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  1. Standard member sonhouse
    Fast and Curious
    29 Jun '10 17:35
    I am reading a SF series by Catherine Asaro (a real polymath genius type in real life) and one of her solar systems is a double star, I suppose like Alpha Centauri (I know it's a triple but the tiny one doesn't do much to perturb possible planets around either large star).

    I was thinking, what about two stars mutually orbiting one another, say at 2 AU, and they are stars maybe a bit dimmer and smaller than our sun, could a planet exist at the center of the orbit? Halfway between the two stars? Suppose the whole system was moving through space, the milky way, whatever, and the planet was going the same group velocity, could such a relationship between the two stars and planet be stable?

    Would it be like some kind of gravitational well like a Lagrangian?
  2. 30 Jun '10 12:51
    Originally posted by sonhouse
    Would it be like some kind of gravitational well like a Lagrangian?
    It would be a Lagrangian point. I don't know much about them, but from brief reading there are 5 such points of which 3 are unstable (I don't know which 3), and two result in a sort of wobble.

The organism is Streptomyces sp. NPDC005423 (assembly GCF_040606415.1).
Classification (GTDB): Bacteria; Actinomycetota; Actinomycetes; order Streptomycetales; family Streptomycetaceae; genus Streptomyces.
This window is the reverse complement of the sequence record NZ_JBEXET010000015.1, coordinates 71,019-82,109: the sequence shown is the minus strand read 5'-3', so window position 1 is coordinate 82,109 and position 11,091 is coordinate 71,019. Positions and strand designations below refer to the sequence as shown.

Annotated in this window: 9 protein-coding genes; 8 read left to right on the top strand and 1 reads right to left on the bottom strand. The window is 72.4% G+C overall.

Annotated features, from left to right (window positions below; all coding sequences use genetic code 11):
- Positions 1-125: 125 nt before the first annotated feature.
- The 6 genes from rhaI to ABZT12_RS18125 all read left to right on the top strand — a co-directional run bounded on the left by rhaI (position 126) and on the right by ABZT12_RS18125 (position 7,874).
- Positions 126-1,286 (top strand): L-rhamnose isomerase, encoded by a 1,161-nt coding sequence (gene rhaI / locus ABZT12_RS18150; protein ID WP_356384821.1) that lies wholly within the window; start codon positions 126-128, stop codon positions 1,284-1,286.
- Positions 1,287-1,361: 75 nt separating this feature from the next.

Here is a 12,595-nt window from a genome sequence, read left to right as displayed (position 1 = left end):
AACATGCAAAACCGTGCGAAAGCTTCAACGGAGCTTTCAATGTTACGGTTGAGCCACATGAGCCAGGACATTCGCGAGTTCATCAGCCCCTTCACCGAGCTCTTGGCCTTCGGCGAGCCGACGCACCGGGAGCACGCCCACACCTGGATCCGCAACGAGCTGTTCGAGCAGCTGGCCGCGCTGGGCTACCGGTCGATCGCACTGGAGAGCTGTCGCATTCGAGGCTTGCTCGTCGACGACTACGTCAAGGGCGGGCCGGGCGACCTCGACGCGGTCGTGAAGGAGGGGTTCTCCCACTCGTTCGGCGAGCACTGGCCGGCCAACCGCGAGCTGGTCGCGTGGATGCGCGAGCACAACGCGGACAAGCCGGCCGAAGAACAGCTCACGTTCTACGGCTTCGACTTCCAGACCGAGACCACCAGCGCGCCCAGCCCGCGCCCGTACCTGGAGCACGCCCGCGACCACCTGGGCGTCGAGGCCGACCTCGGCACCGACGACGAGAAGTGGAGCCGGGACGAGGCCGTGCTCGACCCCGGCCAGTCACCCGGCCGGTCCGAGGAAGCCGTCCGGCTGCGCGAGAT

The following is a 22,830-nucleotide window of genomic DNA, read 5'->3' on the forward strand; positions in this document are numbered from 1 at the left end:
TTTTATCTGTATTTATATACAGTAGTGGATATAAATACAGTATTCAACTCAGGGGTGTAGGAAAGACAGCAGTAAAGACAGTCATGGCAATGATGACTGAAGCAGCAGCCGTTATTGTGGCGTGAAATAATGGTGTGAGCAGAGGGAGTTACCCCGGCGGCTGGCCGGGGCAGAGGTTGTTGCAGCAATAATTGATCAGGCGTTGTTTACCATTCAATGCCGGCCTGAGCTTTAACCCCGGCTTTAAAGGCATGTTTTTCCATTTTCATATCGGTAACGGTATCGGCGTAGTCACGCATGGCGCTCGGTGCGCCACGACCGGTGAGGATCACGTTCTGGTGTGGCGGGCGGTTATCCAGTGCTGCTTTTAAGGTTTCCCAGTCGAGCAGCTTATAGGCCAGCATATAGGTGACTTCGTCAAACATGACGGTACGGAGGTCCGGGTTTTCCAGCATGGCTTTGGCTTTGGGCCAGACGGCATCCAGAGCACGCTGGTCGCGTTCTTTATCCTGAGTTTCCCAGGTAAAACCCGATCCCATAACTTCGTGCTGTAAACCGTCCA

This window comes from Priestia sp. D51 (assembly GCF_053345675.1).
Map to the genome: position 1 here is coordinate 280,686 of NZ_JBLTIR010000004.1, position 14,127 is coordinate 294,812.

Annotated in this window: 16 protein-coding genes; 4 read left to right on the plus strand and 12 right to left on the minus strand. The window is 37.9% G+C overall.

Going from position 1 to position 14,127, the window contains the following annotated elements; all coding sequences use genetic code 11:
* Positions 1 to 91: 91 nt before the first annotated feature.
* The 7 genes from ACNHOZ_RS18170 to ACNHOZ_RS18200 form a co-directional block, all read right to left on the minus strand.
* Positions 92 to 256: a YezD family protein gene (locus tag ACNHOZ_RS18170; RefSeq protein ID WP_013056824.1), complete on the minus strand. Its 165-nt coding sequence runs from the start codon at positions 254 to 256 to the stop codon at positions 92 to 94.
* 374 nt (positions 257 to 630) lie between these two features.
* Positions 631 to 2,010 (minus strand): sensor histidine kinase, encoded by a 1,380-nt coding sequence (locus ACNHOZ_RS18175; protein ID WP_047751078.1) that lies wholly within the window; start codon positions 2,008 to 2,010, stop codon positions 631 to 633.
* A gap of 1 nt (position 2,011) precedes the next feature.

I don't know if anything other than spacecraft have ever utilized Lagrangians.
    Does anyone know of asteroids or other bodies found at Lagrangian points in any system?
  3. Standard member sonhouse
    Fast and Curious
    30 Jun '10 14:22
    Originally posted by twhitehead
    It would be a Lagrangian point. I don't know much about them, but from brief reading there are 5 such points of which 3 are unstable (I don't know which 3), and two result in a sort of wobble.
    I don't know if anything other than spacecraft have ever utilized Lagrangians.
    Does anyone know of asteroids or other bodies found at Lagrangian points in any system?
    I think they are alternatively called Trojans and there are hundreds of them +/- 60 degrees from Jupiter's orbit.

    I thought it might be a nice sci-fi plot to have a planet in an arrangement like that. Not sure if you could even call it an orbit since it looks to me like the planet stands still and the sun rotates around the planet from the planet's pov.

    It would be interesting if intelligent life formed on such a planet, maybe an Aristotle like philosophy would start and in this case be true! He said the Earth is the center and the sun rotates around it, which is a natural conclusion to make since we see the sun go around from sunrise to sunset.

    It looks like tides would maybe cancel out also.